Indian Pacing Electrophysiol. J.

   ISSN  0972-6292

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Indian Pacing Electrophysiol. J. 2003;3(3):148

Review Article


Arrhythmogenic Right Ventricular Cardiomyopathy/Dysplasia

Julia H. Indik, MD PhD and Frank I. Marcus, MD

Sarver Heart Center, University of Arizona, Tucson AZ

This paper has been republished in the First International Symposium on Arrhythmogenic Right Ventricular Dysplasia

Address for correspondence: Dr. Julia H. Indik, MD, PhD, Sarver Heart Center, 1501 N. Campbell Avenue
Tucson, AZ 85724-5037.


            Arrhythmogenic right ventricular cardiomyopathy/dysplasia (ARVC/D) is characterized by the patchy replacement of myocardium by fatty or fibrofatty tissue. These changes lead to structural abnormalities including right ventricular enlargement and wall motion abnormalities that can be detected by echocardiography, angiography, and cine MRI. ARVC/D is a genetically heterogeneous disorder, since it has been linked to several chromosomal loci. Myocarditis may also be a contributing etiological factor. Patients are typically diagnosed during adolescence or young adulthood. Presenting symptoms are generally related to ventricular arrhythmias. Concern for the risk of sudden cardiac death may lead to the implantation of an intracardiac defibrillator. An ongoing multicenter international registry should further our understanding of this disease.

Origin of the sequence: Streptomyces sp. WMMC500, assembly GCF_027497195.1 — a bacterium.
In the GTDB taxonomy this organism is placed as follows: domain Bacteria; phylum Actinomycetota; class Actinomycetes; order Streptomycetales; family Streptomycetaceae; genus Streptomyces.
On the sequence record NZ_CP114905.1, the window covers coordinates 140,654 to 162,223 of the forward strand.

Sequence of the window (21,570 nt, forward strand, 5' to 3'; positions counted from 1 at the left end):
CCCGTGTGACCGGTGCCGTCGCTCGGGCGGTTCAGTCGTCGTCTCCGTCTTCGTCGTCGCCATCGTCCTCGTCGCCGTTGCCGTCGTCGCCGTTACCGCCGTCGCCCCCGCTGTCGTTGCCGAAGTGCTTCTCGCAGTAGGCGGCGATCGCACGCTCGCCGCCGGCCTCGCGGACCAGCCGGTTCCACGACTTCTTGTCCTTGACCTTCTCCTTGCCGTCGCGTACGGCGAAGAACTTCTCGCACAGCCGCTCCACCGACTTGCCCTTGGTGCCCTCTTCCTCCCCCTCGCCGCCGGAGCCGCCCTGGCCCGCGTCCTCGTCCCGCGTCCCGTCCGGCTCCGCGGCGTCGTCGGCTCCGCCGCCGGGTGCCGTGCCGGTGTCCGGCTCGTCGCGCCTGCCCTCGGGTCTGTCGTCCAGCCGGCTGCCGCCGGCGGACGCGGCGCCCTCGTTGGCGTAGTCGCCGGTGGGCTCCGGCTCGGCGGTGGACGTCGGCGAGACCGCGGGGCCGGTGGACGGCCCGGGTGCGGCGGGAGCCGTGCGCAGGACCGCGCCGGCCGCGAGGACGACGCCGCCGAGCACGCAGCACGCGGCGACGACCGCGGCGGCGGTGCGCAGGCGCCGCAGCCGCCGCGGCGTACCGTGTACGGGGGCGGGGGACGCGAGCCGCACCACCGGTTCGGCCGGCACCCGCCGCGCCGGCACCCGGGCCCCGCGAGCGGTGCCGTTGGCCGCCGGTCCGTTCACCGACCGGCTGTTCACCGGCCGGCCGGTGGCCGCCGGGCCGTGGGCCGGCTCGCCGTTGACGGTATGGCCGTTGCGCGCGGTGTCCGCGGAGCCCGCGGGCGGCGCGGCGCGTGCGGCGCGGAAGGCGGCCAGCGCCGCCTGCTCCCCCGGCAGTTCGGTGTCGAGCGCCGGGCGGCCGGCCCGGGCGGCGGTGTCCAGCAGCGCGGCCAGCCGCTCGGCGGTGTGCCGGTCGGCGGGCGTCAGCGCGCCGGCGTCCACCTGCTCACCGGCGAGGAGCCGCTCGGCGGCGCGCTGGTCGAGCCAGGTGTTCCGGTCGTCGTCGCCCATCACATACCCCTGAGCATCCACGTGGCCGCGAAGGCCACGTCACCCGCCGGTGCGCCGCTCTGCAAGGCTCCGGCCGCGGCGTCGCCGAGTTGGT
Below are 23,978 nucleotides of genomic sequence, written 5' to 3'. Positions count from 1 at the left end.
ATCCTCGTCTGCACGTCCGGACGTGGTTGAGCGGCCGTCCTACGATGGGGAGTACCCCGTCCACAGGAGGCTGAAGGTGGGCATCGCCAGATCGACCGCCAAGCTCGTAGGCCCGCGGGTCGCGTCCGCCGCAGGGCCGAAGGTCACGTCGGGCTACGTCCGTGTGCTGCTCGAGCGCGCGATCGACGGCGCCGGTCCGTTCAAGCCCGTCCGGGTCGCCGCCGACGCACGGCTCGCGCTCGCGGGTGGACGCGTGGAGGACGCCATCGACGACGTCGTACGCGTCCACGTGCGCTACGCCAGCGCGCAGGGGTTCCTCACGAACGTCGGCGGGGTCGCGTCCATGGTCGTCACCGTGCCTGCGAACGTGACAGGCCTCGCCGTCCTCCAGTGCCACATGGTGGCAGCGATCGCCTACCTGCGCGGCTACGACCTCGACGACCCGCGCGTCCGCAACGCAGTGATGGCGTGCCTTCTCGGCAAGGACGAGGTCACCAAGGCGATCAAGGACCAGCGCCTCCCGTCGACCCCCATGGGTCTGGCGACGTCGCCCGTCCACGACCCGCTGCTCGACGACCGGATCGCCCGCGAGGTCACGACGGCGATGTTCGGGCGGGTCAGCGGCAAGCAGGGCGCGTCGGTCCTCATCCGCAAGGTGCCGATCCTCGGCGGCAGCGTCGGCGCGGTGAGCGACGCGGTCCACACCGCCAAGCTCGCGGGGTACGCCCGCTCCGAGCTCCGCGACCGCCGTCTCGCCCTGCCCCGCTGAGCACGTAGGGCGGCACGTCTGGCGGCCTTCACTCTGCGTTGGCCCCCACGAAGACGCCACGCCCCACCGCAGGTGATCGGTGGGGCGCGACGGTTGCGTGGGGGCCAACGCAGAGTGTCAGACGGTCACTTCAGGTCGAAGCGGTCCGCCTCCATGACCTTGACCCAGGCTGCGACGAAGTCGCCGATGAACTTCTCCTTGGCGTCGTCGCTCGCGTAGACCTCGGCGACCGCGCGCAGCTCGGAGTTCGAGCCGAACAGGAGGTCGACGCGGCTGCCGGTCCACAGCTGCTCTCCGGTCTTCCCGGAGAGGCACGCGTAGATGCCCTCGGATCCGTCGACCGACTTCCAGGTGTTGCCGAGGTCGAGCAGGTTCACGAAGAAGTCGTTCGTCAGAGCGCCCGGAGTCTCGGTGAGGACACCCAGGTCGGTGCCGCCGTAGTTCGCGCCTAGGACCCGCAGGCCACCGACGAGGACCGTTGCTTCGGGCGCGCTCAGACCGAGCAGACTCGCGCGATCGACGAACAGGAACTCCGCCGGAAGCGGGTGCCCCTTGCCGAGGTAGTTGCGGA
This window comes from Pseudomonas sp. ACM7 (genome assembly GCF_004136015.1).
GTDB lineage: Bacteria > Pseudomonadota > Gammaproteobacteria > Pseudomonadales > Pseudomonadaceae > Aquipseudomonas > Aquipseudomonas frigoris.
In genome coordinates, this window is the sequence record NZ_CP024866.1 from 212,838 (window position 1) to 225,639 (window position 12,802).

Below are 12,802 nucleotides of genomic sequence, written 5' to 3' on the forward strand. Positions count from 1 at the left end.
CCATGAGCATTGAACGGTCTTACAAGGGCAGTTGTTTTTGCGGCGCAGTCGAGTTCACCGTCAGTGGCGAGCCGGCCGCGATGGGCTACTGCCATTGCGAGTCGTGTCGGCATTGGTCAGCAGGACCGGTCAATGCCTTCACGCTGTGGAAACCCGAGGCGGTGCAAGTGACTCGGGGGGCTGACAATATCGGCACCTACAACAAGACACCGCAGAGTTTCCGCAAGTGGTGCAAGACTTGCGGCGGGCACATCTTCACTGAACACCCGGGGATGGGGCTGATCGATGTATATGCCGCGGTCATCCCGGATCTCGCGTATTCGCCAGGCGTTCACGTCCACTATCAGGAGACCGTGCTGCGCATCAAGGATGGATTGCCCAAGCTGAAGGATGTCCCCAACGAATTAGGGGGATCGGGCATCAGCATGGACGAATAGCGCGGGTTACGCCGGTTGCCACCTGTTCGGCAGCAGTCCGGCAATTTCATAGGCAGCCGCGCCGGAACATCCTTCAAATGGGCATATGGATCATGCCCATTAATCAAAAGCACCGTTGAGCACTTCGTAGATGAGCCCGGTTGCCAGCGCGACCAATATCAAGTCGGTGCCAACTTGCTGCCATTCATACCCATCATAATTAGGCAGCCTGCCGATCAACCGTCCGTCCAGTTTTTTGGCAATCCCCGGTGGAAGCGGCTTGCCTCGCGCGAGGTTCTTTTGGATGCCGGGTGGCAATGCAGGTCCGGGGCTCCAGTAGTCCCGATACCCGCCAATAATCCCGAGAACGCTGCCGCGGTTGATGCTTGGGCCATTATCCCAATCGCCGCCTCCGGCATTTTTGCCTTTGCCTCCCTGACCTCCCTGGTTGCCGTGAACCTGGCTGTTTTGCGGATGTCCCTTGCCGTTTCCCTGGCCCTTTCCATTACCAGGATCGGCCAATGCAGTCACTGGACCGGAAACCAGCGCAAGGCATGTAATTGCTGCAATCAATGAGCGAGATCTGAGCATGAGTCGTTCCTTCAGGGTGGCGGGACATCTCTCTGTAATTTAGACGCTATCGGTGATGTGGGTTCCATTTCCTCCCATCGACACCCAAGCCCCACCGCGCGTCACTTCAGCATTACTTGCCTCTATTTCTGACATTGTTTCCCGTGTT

Arhythmogenic right ventricular cardiomypathy/dysplasia (ARVC/D) is a disorder in which the right ventricular myocardium is interspersed with fatty or fibrofatty tissue. This pathological process principally affects the right ventricle, but in advanced cases can lead to biventricular involvement. Linkage analysis has identified several loci on different chromosomes, indicating this disease is genetically heterogeneous. Specific mutations have been identified in the genes for desmoplakin1, plakoglobin2 and the ryanodine receptor gene3. The predominant presenting symptoms are due to ventricular arrhythmias, including palpitations, sustained ventricular tachycardia, or uncommonly, sudden cardiac death. Although ARVC/D is an unusual disorder, it has been described as the most common cause of sudden death in young athletes under the age of 35 in the Veneto area in Italy4 . Heart failure is infrequent but may occur due to severe right or biventricular enlargement.